But the bill had broad-based, bi-partisan support- and at that time there was Senate Majority leader Tom Daschle. Legislation, like sausage being made is not a pretty sight. But by January 2002 he had many of the key principles in place. The federal role in education can be debated, but make no mistake, if the federal government is involved taxpayers want accountability for those dollars.
The president has made some progress in health care- but that is an issue that both parties have dangled before the voters for too long. Prescription medicine has been addressed to an extent, but the price tag is going to be more expensive than estimated. A safety concern aside, drug importation is going to happen so we might as well accept that fact. Americans are paying for the discovery of lifesaving drugs and the rest of the world is receiving the discount. We need to make sure health care is affordable for everybody, we need to also limit medical liability and we need to encourage small businesses provide health care to their workers by proving them with better access and incentives. We do need more preventive health care, but we do not need a Nationalized Health Program.
However, it was the events that occurred on September 11, 2001 that has shaped President Bush's term in office. It is homeland security, national defense and a war on terrorism that has defined this century so far. Our nation was attacked on September 11, 2001 and our world has changed.
Muslim terrorists called al-Qaeda, with training camps all around the world were responsible. This is an enemy unlike any we have ever faced. There are multiple countries, multiple fronts and multiple threats. This enemy is committed to the absolute destruction of the American way of life and imposing their beliefs and values upon the world. They want you dead. We have a choice, attack them there or face them here. President Bush's position is not popular world wide. In the coming months as the food-for-oil scandal begins to be revealed we may discover exactly how rigged the game really was by some of our former allies.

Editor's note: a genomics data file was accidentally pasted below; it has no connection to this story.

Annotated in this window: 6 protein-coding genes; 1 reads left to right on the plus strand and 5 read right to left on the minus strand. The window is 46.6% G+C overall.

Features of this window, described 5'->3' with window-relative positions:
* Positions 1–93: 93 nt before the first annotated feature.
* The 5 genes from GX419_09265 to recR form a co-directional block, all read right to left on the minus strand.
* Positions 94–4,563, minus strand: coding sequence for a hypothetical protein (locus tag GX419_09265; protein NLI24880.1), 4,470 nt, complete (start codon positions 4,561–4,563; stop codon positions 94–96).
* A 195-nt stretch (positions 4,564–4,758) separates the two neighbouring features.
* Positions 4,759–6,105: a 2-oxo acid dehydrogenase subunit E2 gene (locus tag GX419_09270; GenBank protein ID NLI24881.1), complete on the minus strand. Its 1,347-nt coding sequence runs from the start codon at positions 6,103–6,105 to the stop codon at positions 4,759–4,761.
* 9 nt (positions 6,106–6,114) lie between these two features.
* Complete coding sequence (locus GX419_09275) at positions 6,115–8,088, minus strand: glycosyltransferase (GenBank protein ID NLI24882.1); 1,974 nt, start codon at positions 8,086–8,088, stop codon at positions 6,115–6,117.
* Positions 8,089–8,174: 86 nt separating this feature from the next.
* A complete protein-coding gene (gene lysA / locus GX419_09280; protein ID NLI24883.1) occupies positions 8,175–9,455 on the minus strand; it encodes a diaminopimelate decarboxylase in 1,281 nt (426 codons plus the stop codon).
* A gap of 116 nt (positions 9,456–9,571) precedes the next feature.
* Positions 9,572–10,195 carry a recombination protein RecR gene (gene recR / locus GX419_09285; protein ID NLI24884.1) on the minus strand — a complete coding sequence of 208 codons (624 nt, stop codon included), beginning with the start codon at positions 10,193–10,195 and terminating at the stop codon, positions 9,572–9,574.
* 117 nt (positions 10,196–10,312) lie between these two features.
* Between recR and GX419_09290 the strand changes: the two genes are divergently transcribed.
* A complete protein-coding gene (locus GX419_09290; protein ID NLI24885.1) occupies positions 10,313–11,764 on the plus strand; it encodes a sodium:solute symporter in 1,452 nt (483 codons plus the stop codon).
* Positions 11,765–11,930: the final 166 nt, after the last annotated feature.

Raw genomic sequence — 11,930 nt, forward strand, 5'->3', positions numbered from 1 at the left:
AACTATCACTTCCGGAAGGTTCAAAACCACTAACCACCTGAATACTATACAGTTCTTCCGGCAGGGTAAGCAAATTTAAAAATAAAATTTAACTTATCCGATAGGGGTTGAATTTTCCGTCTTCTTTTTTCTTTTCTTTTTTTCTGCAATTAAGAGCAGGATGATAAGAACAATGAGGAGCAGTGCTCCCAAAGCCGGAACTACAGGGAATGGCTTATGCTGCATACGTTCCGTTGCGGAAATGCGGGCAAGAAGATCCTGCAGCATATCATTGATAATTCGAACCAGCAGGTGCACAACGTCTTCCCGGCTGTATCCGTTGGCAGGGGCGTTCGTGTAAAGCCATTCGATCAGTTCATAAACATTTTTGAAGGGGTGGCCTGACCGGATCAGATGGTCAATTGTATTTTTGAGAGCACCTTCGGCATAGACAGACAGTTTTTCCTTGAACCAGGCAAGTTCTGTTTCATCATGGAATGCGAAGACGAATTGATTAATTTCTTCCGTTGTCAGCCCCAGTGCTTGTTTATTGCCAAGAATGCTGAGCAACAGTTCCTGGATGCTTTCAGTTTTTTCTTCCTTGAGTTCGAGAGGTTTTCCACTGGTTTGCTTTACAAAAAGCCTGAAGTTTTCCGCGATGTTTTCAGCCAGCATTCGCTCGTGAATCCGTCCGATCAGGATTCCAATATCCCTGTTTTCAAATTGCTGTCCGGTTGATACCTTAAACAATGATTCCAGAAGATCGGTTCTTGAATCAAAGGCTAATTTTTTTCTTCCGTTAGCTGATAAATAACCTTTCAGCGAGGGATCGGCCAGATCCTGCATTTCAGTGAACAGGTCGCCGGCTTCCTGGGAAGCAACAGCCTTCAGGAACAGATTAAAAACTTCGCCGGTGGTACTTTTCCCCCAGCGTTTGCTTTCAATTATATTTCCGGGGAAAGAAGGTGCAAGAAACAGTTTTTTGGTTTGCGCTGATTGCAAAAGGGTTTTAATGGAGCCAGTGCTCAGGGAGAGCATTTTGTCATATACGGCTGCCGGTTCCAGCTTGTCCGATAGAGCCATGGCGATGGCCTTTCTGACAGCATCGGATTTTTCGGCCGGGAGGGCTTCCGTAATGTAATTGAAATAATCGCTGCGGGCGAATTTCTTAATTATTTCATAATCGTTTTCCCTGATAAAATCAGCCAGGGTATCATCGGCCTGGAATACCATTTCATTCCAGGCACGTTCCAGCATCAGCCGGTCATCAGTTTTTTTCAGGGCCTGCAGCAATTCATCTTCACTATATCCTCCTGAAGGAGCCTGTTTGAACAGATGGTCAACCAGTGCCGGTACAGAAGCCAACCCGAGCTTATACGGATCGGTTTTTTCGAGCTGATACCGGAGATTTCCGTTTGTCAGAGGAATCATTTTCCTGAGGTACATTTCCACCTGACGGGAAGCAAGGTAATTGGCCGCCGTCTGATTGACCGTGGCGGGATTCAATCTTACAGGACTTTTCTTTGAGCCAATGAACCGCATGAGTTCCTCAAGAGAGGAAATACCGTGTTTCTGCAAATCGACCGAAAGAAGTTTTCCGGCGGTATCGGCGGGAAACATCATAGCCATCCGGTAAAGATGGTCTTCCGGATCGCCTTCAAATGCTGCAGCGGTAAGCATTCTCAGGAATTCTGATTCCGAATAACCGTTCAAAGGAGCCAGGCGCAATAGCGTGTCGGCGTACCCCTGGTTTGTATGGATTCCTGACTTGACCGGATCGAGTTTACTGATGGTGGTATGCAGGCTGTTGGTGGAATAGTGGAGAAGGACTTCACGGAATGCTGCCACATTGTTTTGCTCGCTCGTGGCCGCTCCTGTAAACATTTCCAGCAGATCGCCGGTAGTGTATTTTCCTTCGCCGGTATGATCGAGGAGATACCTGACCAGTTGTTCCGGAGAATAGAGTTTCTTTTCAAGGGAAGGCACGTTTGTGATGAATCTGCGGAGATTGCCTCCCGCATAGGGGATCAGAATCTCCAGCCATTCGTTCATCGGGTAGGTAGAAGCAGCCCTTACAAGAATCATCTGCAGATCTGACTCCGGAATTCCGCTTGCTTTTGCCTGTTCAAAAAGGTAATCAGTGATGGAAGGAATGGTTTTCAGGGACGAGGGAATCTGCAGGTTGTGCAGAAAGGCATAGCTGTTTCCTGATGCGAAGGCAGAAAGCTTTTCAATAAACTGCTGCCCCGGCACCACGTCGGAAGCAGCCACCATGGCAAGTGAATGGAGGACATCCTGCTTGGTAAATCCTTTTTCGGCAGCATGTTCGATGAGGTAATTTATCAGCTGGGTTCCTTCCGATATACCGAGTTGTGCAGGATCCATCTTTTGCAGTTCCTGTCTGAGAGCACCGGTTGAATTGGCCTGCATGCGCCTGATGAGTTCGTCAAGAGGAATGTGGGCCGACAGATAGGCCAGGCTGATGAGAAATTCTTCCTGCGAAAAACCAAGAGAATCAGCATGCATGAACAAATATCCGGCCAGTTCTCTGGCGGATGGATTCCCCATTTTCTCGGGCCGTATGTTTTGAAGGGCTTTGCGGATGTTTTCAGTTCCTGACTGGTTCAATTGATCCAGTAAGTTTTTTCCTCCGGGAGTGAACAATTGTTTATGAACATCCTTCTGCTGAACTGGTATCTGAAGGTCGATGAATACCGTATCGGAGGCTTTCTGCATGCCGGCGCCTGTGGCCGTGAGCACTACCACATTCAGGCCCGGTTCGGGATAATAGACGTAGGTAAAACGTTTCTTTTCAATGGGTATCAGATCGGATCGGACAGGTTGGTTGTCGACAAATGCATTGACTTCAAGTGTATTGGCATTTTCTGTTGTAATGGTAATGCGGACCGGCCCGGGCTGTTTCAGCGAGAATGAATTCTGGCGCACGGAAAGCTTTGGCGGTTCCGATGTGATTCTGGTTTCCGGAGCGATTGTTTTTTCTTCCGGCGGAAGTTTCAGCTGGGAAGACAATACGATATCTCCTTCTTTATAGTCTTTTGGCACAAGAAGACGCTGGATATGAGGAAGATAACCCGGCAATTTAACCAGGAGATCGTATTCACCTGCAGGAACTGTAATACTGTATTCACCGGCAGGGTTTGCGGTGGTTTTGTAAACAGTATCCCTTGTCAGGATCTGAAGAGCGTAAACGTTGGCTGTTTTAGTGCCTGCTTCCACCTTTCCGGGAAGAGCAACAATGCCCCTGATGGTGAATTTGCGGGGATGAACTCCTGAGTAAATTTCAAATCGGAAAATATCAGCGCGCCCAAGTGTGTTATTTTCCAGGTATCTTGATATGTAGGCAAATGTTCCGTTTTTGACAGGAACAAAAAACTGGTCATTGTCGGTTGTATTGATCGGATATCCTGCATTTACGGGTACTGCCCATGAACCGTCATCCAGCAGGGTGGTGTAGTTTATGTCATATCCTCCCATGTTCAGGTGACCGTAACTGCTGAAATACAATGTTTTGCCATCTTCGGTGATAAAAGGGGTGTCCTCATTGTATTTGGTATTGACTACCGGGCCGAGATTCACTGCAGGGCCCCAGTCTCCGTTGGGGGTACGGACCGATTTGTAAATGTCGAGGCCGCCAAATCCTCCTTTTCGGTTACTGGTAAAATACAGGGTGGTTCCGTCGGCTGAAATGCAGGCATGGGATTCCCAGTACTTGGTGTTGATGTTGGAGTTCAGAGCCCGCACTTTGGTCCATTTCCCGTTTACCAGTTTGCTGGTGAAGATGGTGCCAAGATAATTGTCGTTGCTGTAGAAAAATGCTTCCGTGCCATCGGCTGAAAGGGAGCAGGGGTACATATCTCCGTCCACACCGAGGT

Unfortunately, the war in Iraq has become bitter. But we must stay the course, as long as democracy has a chance to flourish there. Larry Elder has astutely pointed out that "Arab countries scored the lowest of all world regions as to freedom, the political process, civil liberties, political rights and media independence." America is the bastion of hope and freedom to the world.
The argument that there were no weapons of mass destruction discovered does not mean Iraq was less of a threat. With the release of the Duelfer report and the new book The Bomb in My Garden by Iraq's quest for weapons of mass destruction by Dr. Mahdi Obeidi even liberal pundit Christopher Hitchens opines that "the Saddam regime was more disarmed than perhaps even its leadership knew." However, he also adds "that it would have been very unwise to proceed on any assumption except that of its latent danger."
We know that Saddam Hussein unleashed his wrath against his own people. Victimized by repeated bombings Iraqi Kurds were also subjected to extensive use of chemical weapons. Chemical or biological weapons in the hands of terrorists in America would be devastating. If John Kerry had been POTUS (President of the United States) Saddam would have still been in power.
In my mind the key question in the 2004 election, do we want the United States to be sovereign or should we have to pass some type of global test? And who do you trust to put America first?
John Kerry has accused President Bush of allowing Osama bin Laden to escape by relying on Afghan warlords to try to hunt the al-Qaeda chief down in the caves of Tora Bora in December 2001. These are the same mountains that have bogged down armies for centuries. However, Kerry would outsource the job of national security to the United Nations.
This presidential election has also been one of the nastiest political races in American history. The advent of political 527's has only served to further to divide the country. In the post 9/11 world national defense matters more than ever and will dominate future election cycles. Politicians will continue "gaming the system" for every angle within the confines of the law.
It is misconception to believe that our political leaders would ever willingly relinquish personal power without a bloody fight. Let's hope America never loses its identity. I optimistically anticipate the election turned out the way you wanted, but more importantly what is in the best interest of our citizens. I hope and that your family is safe, and that the terrorists are either on the run or on their way to a punishing afterlife.
--J. C. Bowman is a public policy analyst who resides in Tallahassee, Florida. He can be reached by email at: